What are some of your initial goals?

I will continue to partner with leaders and those on the front lines across our system on quality, safety and risk mitigation initiatives. In addition, I will work with the UW Medicine Executive Leadership team on physician-led activities in clinical practice transformation as we continue to strive to achieve the quadruple aim. I look forward to meeting with clinicians and team members across UW Medicine to hear their ideas for how we can continue to support them and their departments.

How will your time be split between this new role and working in the clinic?

I will continue to practice as a hospitalist at Harborview for about 20% of the time, working with residents and medical students.

When it comes to patient-centered care, what work needs to be done?

As we continue to strive to mitigate health inequities and support equity, diversity and inclusion, we need to pause and ask who is not at the table. How do we include all voices? How do we build a more inclusive environment? Are we looking to answer this question through the eyes of a patient? We’ve been fortunate to have patients and families involved in quality and safety work which informs our approach. Reflecting on that, we have amazing teams! It’s the strength, resilience and innovation of those teams that will continue to support us moving forward.

Why are you excited about starting your new role?

It’s truly a privilege to continue to work with an incredible executive leadership team across UW Medicine and with Dr. Dellit in his new role. It’s also a great opportunity to get to know even more people across the system — that’s what makes me really excited.

There are so many developments in clinical care, education, research, technology, digital health, population health and simulation science. UW Medicine is a place where all that comes together. We have extraordinary faculty and clinicians in all disciplines and cutting-edge clinical care, education, research and innovation that changes the world. Bringing this together creates the roadmap of where we are going and how we are going to get there.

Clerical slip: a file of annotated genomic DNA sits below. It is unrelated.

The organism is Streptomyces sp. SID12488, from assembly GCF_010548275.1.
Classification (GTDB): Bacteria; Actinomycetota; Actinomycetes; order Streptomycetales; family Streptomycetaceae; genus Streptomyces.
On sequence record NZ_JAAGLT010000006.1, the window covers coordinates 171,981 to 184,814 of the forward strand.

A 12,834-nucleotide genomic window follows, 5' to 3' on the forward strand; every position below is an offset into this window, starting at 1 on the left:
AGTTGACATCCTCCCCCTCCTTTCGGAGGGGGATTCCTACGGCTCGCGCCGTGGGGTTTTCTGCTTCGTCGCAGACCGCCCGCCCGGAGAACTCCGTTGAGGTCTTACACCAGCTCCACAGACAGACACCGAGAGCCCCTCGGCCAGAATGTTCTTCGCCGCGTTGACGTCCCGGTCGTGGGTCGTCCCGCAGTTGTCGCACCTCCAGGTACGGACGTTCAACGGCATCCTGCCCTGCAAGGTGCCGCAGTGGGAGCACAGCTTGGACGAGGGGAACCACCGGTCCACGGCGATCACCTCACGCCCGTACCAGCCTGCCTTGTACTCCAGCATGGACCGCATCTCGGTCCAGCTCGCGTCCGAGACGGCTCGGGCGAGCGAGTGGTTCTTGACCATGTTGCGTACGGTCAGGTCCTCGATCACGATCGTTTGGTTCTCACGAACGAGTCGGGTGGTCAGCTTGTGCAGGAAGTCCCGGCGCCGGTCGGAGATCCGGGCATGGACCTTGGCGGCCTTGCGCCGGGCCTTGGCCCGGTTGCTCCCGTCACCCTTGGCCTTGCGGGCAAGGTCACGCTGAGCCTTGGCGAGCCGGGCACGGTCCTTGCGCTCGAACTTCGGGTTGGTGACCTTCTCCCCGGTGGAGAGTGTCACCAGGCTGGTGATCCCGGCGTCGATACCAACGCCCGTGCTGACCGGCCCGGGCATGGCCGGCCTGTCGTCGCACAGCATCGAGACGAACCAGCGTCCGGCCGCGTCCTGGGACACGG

How have your clinical and hospital administrative experience influenced one another?

I feel very fortunate that I still get to practice on the front line as it helps me think about what I do administratively through the lens of a patient. Patient care has always been inspiring to me.

What do you like to do when you are not at UW Medicine?

On weekends you can often find me at a dog park with my 110 lb. goofy love bug dog Zandor and with my husband Peregrin and two children and our new puppy Blue. My daughter is going to college in the fall and my son will be in 10th grade. On weekends and in the summer, we spend a lot of time on Whidbey Island where my husband’s family is from. You can find us on the beach or hiking in the mountains.



We love to travel, and as we continue to emerge from the pandemic, we are looking forward to doing that again. My family is from Germany and Switzerland and this summer we are planning to go with my mother, who is 90, to visit family and see where she grew up. My daughter and I are also going on a mother-daughter hiking trip.

What’s something people might not know about you?

I grew up on the East Coast and have been to every state in the country. I am a big fan of dogs, but I imagine that to anyone who knows me that is no surprise.

Editor’s note: Responses were lightly edited for length, clarity and style.

Photo caption: Anneliese Schleyer with her family on a hike.